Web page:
Conscious Cook: Sweeten your days with a bite of dark chocolate

“Chocolate is happiness that you can eat.” — Ursula Kohaupt

Love is in the air and with Valentine’s Day approaching, chocolate is the premier ingredient for February. Dark chocolate, particularly, will provide lovers with a sensuous and satisfying taste sensation that offers many health benefits.

Dark chocolate contains phenylethylamine (PEA), which is a chemical your brain releases when you fall in love. How natural then to share a bit of dark chocolate with your amour!

Superb dark chocolate can be found at many supermarkets, health food stores and specialty markets. For value and flavor, I particularly like the choices offered at Trader Joe’s.

For a simple yet super sexy Valentine dessert, assemble a tasting plate featuring squares of dark chocolate with increasingly high cacao content. Pretty up the plate with a handful of fresh raspberries and a mint leaf or two.

Take one small piece of each dark chocolate at a time, and let that miniature marvelousness melt slowly in your mouth. Close your eyes and relax into the experience as the tongue warms and reveals the unique nuances of each chocolate.

Eating dark chocolate, a supreme mood enhancer, will surely guarantee an evening of pure happiness.

A delightful date night delicacy is warm dark chocolate fondue accompanied by zesty citrus fruits, sweet apple slices, perfectly ripe bananas and light, lovely angel food cake.

Or, if your palate prefers, prepare a chocolate bark studded with pomegranate seeds and pistachios, or tiny bits of ginger and dried raspberries.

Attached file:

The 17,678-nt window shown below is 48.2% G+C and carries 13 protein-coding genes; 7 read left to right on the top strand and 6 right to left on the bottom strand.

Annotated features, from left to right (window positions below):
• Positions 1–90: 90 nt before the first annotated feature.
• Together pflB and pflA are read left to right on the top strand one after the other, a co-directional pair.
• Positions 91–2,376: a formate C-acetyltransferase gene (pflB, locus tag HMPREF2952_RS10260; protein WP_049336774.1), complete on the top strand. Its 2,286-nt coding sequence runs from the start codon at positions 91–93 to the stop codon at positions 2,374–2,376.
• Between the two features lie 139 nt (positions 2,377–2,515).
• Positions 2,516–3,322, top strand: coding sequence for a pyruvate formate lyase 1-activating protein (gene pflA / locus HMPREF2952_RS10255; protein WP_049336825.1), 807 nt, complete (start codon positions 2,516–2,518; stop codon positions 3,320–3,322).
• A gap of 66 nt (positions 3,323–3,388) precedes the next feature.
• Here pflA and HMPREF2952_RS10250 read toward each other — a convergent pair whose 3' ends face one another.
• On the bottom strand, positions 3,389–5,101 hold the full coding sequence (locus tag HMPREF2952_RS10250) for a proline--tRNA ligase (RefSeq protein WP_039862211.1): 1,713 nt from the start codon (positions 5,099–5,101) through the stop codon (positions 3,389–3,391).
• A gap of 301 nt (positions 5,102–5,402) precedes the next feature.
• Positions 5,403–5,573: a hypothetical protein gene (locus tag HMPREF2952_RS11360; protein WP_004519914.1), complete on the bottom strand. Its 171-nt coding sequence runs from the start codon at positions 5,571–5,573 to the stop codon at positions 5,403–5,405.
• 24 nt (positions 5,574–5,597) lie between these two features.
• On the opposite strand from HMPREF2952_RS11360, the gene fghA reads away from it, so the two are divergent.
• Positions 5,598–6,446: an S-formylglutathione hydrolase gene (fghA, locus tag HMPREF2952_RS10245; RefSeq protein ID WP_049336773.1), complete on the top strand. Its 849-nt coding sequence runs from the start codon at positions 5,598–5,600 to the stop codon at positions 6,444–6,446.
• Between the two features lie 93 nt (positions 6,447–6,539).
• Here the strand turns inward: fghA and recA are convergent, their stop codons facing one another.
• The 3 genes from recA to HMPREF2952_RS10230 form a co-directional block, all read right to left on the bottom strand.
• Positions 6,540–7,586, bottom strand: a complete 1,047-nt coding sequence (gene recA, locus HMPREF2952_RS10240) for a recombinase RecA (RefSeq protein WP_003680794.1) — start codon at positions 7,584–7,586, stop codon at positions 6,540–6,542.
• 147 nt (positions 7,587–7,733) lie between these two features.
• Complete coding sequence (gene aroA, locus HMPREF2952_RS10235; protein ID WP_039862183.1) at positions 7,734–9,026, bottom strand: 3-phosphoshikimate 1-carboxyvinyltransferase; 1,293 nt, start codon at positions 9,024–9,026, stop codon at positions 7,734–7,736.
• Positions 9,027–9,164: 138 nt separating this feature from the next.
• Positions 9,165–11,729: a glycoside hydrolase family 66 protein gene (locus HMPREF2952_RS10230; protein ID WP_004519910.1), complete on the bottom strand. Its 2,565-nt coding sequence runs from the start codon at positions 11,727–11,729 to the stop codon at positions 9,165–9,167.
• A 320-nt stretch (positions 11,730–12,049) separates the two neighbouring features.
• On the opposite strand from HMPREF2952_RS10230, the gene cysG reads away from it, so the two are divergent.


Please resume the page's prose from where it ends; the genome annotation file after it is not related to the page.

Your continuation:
Silky smooth chocolate mousse or crispy chocolate-coated cornflake cookies are easy yet exquisite recipes that will capture the heart.

While dark chocolate may capture the heart, there is some evidence it may also protect the heart. The copper and potassium found in dark chocolate may have some impact on lowering the risk of stroke and cardiovascular disease and reducing blood pressure levels.

Dark chocolate has a high magnesium content, so consuming more dark chocolate could possibly lower the risk of Type 2 diabetes.

Surprisingly rich in iron, dark chocolate may boost one’s resistance to anemia and iron deficiency. Dark chocolate may have some influence on strengthening teeth and preventing cavities, due to the alkaloid theobromine, derived from cacao.

There is caffeine in dark chocolate, which if tolerated well, acts as a mild stimulant that can boost energy levels, providing the necessary verve for amorous pursuits.

Prepare a delicious life with dark chocolate this month and savor the joy of true love!

Chocolate happiness

5-6 cups cornflakes

1 bar of Trader Joe’s Pound Plus Dark Chocolate

1/2 cup dried cherries or finely chopped dried apricots or Medjool dates

1 teaspoon flaked sea salt (Maldon is perfect)

Chop or break chocolate into small pieces. Melt in a double boiler, or melt in a microwave by cooking on medium-high power at 30-second intervals. Stir with a rubber spatula each time.

Continue until chocolate is melted and stir until very smooth.

Place the cornflakes and dried fruit in a large bowl. Add the melted chocolate and stir gently until cereal and fruit are well coated.

Using a tablespoon, scoop mixture to form individual cookies and place each onto a parchment-lined cookie sheet.

Sprinkle each cookie lightly with sea salt. Let cool in the refrigerator.

Robin Glowa, HHC, AADP, “The Conscious Cook,” writes about preparing a delicious life and presents healthy food workshops throughout New England. She is a professional cook, organic gardener and a graduate of the Institute for Integrative Nutrition and Columbia University Teachers College.